And more crucially, these experts say, aiming for zero isn’t aiming low enough. We’ll have to remove some of the carbon that’s already in the atmosphere. “We’re almost certainly going to pass 1.5 in the next few decades,” says Hausfather. “And so the only way to get back down to 1.5 C is to actively suck carbon out of the atmosphere. There’s pretty much no other way to do it.”
“The reality is that we didn’t do what we should have done 30 years ago, which is to reduce our emissions back then enough so that we wouldn’t be in the situation where we are today,” agrees Pasztor. “Now it’s too late simply to reduce emissions.”
The US government seems to have gotten the message: On Tuesday, the White House announced the Carbon Negative Shot (a play on a “moonshot”), an initiative for accelerating the development of carbon removal technologies. In a new report, the White House acknowledges that certain industries will stubbornly resist decarbonization—think manufacturing and rail transportation. “Because of this,” the report says, “removals of CO2 from the atmosphere will be critical to enable the United States to reach net-zero by 2050 and to achieve net negative emissions thereafter.”
Carbon-capturing technologies come in two main varieties. Carbon capture and storage, or CCS, means grabbing the emissions from fossil fuel power plants and storing them. Carbon dioxide removal, or CDR, involves free-standing machines that suck in air and pass it over membranes that pull out the CO2. (This technology is also called direct air capture.) Basically, capture and storage methods would sequester the emissions a nation is currently producing, while the air removal methods would sequester legacy emissions already in the atmosphere.
But what happens with that CO2 once it’s been captured? One option is to dissolve it in water—sort of like the world’s biggest glass of soda—and pump it underground into highly reactive basalt rock, which absorbs the carbon and locks it away. Injecting captured CO2 underground is a fairly permanent solution. (Unless a supervolcano blows all that material sky-high.)
Another option is to turn it into fuel for airplanes and cargo ships. Both are hard-to-decarbonize parts of the transportation industry, given the size of the machines. This strategy isn’t actually carbon-negative, but carbon-neutral: The carbon is pulled out of the air, burned again, and returns to the atmosphere. It’s better than digging up more fossil fuels, and it reduces the demand for new fuel sources, but it’s still not an overall reduction.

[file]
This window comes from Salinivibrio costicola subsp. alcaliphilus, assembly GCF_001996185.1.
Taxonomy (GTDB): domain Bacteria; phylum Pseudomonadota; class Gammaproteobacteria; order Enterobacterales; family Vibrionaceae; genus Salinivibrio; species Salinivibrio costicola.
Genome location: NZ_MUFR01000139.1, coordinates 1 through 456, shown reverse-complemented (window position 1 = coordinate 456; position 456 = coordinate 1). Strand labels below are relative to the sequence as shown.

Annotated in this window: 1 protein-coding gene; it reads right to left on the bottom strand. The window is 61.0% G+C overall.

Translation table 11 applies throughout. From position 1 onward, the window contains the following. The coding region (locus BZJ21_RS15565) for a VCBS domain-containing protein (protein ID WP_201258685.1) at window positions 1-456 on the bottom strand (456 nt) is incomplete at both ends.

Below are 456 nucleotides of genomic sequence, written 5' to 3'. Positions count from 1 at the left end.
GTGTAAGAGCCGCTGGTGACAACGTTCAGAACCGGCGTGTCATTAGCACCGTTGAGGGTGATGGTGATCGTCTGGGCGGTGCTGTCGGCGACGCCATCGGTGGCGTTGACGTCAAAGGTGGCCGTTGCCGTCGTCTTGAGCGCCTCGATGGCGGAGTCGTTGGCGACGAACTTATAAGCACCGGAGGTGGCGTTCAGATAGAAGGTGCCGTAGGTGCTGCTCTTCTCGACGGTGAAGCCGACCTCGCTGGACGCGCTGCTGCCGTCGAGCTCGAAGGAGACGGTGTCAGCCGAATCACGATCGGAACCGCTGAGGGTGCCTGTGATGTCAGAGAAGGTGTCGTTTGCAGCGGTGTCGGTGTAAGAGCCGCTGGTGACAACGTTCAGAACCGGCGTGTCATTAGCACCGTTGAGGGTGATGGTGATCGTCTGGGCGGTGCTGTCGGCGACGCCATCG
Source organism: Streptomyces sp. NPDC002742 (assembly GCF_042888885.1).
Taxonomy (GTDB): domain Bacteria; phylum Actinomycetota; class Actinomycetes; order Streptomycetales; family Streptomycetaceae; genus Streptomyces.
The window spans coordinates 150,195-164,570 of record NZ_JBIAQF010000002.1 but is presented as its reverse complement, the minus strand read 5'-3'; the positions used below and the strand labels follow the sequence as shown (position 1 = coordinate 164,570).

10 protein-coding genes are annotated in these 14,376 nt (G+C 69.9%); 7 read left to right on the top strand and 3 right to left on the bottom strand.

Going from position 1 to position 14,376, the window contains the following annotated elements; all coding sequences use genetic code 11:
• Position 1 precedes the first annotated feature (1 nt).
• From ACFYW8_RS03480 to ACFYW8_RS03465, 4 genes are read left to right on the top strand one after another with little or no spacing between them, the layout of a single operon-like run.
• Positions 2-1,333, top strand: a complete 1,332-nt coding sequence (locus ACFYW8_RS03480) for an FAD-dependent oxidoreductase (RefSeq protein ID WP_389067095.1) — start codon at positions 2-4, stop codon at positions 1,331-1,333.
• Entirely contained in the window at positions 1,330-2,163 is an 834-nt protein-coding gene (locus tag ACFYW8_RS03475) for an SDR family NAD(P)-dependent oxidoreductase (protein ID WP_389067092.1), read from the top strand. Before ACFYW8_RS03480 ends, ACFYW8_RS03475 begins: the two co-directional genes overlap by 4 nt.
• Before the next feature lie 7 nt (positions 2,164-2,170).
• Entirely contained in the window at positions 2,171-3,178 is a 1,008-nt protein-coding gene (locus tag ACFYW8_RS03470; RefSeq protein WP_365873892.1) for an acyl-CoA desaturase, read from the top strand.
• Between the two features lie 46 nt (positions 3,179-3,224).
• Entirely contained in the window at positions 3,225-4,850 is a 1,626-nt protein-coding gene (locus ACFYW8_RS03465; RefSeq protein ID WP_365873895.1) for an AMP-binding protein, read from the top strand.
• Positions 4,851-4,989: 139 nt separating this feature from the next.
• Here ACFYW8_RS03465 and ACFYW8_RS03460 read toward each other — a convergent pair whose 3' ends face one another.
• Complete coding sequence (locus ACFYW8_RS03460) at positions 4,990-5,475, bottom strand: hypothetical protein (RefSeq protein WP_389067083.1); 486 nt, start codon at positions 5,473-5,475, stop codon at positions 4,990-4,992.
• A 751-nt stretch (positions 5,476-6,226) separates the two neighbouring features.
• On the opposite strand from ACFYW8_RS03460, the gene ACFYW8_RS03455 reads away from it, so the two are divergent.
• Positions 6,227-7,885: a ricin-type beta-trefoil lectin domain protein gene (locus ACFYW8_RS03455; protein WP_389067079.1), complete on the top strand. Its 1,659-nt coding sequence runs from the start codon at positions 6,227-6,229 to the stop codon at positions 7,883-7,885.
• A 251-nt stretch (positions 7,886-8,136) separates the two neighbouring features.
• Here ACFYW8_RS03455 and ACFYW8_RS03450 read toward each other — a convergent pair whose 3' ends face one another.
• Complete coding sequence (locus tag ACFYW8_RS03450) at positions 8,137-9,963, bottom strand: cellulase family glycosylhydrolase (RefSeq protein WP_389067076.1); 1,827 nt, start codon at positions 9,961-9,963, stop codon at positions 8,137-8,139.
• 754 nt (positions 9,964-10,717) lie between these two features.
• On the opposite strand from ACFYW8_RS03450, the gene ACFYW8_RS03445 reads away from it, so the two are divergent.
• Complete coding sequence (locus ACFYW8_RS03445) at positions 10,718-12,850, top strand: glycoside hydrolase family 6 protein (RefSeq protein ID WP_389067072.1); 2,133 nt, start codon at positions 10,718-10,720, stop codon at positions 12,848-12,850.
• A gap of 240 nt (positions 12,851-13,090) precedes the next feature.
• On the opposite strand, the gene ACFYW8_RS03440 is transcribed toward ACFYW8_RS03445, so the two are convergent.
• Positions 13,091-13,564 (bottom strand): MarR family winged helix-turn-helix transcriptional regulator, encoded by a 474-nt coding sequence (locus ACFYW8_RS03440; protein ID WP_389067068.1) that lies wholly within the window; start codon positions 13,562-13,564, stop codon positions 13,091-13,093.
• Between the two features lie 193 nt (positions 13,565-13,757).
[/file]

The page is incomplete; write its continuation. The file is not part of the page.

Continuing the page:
Removing carbon from the atmosphere is not going to be cheap—far from it. Earlier this year, researchers called for a wartime-style investment in CDR technology, calculating that it’d take between 1 and 2 percent of global gross domestic product to build enough machines to pull 2.3 gigatons of CO2 out of the atmosphere a year. But at the moment, humanity is spewing 40 gigatons a year. We’d need 10,000 of these plants by the end of the century to even sequester 27 gigatons a year.
“We are so far from that, it is just not funny. So it requires acceleration, the kinds of things that governments can do by funding innovation, funding research,” says Pasztor. “Of course, the most important one to help financing would be a carbon price.” That is, to slap a tax on emissions from businesses, especially utilities and oil and gas companies, and use the proceeds to develop systems for sucking that carbon out of the air. But the financial onus of funding carbon-eating devices should not fall on economically-developing countries, says Pasztor, given that ultra-polluting powers like the US got us into this mess in the first place.
Some might wonder if upgrading fossil fuel plants to capture carbon will ultimately suppress investments in renewables, like solar farms. But the cost of those once-pricey green alternatives is now crashing. “Even somewhere like China, if they have to choose between retrofitting coal plants and increasing their cost by 25 percent, versus building new clean energy, I think the latter is going to be cheaper going forward,” says Hausfather. “I think the economics of coal are getting to be bad enough these days.”
Green and Blue Carbon
There is another way to sequester carbon: The planet is already doing it, and all we have to do is help it along. Forests inhale CO2 and exhale oxygen. The storage of carbon in plant matter, or even landscapes like Arctic peat, is sometimes called “green carbon.” Conservationists are also increasingly turning their attention to “blue carbon,” or coastal vegetation like kelp forests, seagrasses, and mangroves.
Protecting environments like these not only helps more plants sequester carbon, but it can lead to beneficial knock-on effects: More biodiversity, more tourism, and more vegetation that prevents erosion or absorbs the water from storm surges, which will be particularly useful in places affected by sea-level rise. “Sometimes the other advantages of the nature-based approaches—for sustainability and local employment—may be much more than the actual carbon saved,” says Pasztor.